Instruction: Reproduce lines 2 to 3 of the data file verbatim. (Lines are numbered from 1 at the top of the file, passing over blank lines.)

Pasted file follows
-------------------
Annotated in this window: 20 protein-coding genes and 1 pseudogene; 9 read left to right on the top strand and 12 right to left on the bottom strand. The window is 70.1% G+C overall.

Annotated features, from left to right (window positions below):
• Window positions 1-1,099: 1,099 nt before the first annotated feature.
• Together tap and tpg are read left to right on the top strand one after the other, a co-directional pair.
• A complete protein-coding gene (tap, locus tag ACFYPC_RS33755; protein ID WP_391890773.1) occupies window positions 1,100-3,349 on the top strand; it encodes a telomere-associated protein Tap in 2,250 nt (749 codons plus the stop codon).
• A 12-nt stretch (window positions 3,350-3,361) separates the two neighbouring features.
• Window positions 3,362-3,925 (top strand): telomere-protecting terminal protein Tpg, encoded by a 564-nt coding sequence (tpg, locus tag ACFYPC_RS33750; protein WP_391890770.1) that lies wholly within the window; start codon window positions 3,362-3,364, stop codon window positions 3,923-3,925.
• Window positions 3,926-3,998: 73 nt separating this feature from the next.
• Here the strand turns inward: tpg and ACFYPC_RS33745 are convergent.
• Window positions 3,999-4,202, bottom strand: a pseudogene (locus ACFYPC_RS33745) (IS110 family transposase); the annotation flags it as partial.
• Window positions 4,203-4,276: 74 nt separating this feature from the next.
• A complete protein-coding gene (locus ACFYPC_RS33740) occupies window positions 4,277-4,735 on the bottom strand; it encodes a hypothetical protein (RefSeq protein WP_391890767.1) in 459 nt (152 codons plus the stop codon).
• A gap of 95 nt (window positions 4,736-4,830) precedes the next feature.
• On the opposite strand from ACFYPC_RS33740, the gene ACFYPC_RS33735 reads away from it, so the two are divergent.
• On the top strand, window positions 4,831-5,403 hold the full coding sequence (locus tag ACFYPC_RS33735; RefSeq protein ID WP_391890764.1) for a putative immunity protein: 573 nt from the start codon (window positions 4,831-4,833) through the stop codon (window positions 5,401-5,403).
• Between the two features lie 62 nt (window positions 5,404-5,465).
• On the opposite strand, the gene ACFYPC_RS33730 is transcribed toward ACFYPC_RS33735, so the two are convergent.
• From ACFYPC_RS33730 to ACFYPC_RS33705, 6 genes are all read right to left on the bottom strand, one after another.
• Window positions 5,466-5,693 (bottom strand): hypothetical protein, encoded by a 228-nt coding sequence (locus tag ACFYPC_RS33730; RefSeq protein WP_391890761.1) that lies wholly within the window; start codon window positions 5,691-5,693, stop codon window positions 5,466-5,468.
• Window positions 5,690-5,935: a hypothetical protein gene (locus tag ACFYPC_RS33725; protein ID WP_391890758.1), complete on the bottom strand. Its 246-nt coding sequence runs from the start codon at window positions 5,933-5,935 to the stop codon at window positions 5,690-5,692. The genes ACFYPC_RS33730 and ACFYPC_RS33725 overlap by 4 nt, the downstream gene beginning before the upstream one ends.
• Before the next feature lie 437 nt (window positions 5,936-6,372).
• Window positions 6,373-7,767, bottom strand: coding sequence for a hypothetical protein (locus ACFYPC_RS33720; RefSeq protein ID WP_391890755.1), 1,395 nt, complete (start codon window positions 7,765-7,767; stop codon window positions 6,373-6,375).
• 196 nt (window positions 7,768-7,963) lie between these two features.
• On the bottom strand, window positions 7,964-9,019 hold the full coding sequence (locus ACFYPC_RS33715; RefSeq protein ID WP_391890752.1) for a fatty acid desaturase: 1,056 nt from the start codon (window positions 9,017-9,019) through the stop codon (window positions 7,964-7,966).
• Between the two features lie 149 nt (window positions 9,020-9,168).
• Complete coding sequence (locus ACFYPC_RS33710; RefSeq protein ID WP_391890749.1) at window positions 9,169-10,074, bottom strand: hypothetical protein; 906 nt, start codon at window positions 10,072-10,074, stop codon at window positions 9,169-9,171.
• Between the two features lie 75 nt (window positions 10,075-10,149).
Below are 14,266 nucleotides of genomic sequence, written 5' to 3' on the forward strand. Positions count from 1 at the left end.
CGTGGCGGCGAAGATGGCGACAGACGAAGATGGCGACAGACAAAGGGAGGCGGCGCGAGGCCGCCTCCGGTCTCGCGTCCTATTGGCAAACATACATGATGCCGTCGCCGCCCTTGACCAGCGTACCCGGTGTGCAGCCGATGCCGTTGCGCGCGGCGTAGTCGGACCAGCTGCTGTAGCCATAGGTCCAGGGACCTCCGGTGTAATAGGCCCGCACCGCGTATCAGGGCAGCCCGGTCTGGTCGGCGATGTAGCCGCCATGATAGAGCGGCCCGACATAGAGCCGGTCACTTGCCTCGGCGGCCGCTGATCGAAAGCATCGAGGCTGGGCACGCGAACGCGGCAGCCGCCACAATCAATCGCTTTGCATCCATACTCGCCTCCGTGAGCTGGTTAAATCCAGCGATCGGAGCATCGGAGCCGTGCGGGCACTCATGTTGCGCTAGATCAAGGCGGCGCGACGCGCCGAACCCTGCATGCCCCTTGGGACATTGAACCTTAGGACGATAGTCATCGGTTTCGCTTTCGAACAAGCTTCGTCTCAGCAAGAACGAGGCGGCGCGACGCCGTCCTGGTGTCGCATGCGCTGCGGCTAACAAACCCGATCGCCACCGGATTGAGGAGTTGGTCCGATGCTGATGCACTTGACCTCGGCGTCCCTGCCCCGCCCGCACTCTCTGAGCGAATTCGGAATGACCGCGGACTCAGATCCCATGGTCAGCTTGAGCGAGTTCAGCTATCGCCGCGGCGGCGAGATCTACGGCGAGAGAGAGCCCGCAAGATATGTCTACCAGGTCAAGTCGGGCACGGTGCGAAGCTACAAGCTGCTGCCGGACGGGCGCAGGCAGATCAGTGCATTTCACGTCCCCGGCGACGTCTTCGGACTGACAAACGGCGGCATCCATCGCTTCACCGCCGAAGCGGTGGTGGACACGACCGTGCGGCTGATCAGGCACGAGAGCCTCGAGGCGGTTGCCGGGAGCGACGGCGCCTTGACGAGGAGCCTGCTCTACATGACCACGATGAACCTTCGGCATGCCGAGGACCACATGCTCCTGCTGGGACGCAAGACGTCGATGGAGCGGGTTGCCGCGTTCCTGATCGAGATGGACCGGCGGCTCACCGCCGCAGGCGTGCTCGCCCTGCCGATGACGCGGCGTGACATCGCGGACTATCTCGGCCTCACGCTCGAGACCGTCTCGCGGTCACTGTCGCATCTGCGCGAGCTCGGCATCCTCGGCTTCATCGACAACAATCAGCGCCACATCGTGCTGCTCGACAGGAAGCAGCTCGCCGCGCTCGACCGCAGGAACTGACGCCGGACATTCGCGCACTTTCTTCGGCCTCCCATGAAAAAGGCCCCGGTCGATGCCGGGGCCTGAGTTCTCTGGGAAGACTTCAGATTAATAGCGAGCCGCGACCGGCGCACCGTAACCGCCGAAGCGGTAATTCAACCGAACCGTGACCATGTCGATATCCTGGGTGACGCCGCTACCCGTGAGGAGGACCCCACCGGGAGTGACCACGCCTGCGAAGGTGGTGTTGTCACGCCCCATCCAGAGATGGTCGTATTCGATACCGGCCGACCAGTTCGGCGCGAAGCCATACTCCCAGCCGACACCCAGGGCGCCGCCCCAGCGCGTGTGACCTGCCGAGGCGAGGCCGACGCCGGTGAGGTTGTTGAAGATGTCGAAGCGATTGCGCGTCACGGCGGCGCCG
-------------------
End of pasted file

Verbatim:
Annotated features, from left to right (window positions below):
• Window positions 1-1,099: 1,099 nt before the first annotated feature.